⇒ Student activities (role, responsibility, accomplishments, etc.)
⇒ Internships
⇒ Research activities
⇒ Service learning projects, civic engagements, honors activities
⇒ Licensures and certifications
⇒ Volunteer activities (role, responsibility, contributions)
⇒ Portfolios
⇒ Study abroad experiences and evidence of cultural competency.”

Many of the participating AARCO universities are large, including Stanford and University of Maryland, with considerable resources for faculty development, IT departments, and an investment in the technology to create and integrate CRLs. Institutions should consider the resources needed to create a robust CLR versus a CLR’s most basic version: a digital transcript that can be read by AI/employers and judged to be credible.

How is CLR content different or similar to UNE’s ePortfolio content?

Most of the potential CRL components may be similar to UNE ePortfolio content. For example, UNE’s Nursing students incorporate competencies and regularly reflect on/include

  • experiences that underline their cultural competency with a variety of populations
  • evidence-based collaborative research projects
  • connections between classroom learning and their field or SIM experiences
  • a resume section that highlights preceptorship experience, employment history, and sometimes study abroad experience, club membership, or service learning.

In other common UNE portfolio examples, Education majors include artifacts to match state standards as evidence for teaching certification. Some capstone courses include ePortfolio use to highlight student growth and metacognition as well as including a resume and curated collection of projects. UNEportfolio sites are dynamic, so building often includes sharing, revising, and curating. These sites have potential for a wide audience: classmates, professors (from a variety of classes), professional staff, and those outside of UNE such as potential employers or grad schools. Thus, the content may be similar to CLRs, but the CLR appears to be a product likely to be shared on completion of a degree and to a limited audience, whereas the ePortfolio site allows for sharing at any time and with any audience since it is a website.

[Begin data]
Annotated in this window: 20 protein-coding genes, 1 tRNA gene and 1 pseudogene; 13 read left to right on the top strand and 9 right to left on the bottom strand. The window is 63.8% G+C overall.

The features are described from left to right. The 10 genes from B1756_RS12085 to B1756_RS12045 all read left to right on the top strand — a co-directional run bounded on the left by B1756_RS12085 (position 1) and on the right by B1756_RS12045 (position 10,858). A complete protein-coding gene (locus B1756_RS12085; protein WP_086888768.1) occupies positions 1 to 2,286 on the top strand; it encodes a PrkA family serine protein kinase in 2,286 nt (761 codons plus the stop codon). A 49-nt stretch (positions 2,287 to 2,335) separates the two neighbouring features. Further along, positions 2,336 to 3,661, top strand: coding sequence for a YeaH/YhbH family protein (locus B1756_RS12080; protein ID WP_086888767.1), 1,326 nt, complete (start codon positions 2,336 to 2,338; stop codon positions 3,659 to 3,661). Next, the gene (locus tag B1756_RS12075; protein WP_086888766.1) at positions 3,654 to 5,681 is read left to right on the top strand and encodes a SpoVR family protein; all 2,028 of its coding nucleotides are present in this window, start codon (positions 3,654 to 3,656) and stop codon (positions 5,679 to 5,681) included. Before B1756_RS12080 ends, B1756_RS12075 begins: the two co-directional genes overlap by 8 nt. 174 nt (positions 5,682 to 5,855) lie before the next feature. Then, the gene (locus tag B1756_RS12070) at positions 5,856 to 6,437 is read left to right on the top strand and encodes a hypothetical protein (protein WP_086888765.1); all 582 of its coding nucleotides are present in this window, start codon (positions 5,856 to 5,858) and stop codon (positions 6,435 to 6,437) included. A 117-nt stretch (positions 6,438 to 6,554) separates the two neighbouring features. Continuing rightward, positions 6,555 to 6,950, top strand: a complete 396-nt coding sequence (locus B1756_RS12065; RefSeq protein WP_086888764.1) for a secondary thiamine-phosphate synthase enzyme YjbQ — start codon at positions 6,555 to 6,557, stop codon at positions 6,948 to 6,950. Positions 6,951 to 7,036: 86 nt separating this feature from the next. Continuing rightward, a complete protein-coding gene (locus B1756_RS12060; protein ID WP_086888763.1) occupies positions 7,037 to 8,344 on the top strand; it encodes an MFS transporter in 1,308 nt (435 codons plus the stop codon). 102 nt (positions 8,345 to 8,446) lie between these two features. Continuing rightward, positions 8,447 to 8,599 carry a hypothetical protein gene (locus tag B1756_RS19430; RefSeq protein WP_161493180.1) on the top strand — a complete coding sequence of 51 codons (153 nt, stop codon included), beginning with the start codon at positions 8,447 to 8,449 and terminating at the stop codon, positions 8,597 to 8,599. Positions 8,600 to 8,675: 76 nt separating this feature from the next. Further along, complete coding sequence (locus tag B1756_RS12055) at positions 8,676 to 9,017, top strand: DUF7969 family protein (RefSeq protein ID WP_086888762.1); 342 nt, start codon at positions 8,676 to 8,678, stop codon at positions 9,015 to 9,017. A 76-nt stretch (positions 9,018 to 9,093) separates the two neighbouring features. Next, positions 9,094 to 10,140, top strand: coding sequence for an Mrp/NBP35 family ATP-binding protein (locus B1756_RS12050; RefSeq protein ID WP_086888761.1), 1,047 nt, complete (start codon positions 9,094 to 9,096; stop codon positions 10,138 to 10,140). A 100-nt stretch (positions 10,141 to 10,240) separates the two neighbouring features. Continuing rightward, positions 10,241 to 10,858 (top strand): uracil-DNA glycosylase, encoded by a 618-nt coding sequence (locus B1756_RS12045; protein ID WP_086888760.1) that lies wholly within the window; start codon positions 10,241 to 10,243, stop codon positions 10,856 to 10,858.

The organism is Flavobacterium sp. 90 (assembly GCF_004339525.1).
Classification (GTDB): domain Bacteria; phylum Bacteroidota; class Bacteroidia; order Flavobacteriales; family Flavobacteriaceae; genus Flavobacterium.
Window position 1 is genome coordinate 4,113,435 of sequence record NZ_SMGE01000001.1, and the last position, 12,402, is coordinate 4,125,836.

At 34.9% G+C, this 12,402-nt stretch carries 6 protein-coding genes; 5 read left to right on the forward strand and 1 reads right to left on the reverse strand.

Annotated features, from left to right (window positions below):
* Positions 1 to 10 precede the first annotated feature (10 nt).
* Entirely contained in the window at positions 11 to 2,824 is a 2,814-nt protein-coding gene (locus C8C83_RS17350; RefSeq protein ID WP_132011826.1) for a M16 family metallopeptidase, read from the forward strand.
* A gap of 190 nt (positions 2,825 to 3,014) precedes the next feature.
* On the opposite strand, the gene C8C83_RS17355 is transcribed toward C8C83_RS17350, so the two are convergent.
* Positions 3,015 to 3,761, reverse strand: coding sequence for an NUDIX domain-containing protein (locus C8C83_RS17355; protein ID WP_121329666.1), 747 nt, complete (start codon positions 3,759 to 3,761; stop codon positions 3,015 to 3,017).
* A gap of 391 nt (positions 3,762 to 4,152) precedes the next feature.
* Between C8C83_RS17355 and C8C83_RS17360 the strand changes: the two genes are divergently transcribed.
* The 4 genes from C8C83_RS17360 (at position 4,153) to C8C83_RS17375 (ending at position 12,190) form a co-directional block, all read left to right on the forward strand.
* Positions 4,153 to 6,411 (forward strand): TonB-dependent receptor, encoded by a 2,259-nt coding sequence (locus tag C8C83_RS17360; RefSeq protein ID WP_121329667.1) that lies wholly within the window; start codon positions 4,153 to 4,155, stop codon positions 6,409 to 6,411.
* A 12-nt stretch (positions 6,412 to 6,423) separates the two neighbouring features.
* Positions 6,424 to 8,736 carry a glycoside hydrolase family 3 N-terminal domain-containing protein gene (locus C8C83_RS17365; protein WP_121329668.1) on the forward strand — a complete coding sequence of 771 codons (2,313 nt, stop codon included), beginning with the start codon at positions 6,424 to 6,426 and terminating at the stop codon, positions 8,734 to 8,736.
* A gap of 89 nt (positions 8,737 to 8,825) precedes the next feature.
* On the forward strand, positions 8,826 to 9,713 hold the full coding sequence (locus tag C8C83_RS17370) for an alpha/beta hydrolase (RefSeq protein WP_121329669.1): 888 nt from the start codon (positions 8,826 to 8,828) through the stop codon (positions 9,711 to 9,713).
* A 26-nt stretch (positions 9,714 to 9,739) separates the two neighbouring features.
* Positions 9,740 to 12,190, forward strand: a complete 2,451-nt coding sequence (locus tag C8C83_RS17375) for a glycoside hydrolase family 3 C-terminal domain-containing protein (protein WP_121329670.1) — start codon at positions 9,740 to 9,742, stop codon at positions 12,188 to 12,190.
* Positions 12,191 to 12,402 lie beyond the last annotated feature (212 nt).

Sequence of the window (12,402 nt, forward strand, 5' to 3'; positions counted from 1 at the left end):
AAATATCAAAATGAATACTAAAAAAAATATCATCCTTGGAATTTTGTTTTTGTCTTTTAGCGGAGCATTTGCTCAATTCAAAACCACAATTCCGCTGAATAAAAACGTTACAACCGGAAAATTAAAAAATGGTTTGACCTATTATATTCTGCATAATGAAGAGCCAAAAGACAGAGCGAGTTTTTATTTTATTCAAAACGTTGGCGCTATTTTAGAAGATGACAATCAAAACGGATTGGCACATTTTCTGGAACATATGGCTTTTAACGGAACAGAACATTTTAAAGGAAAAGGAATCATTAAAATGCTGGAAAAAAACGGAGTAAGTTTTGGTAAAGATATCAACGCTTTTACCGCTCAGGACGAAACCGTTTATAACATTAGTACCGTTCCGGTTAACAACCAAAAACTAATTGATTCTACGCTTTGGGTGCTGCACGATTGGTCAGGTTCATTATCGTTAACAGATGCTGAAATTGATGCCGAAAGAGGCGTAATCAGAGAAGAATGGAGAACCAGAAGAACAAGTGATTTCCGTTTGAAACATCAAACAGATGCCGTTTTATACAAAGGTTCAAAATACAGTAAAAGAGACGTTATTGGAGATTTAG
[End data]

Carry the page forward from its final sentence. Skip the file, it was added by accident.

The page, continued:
Who designs and owns the content?

Will students own their CLR content? One key differences between a CLR and a UNE ePortfolio is that UNE’s ePortfolio sites are student-designed (not standardized) and the content is uploaded and organized by the student. With hands-on support from the DigiSpace@SASC team, UNE students learn basic web-building and choose the design of their site (including customization of theme, color palette, and featured content). Although some academic programs may require certain components to be incorporated from particular courses, students ultimately have control of the content of their site. The CLR would have to be owned by the University whereas the content of the UNE ePortfolio may be downloaded and maintained on a student’s own site. Unlike other ePortfolio software, UNEportfolio is built using WordPress open-source software. WordPress software is used to create one-third of ALL sites on the Web, and it can be installed on a free or low-cost website with the student’s choice of hosts. Other large-scale educational ePortfolio software requires subscription, such as DigiCation ($20/month to host a student’s stand-alone ePortfolio site or by University subscription). For Canvas ePortfolio content, the school subscriber appears to maintain content control and ownership. Although students can download content into a zip file, it is unclear if they can easily upload to a website.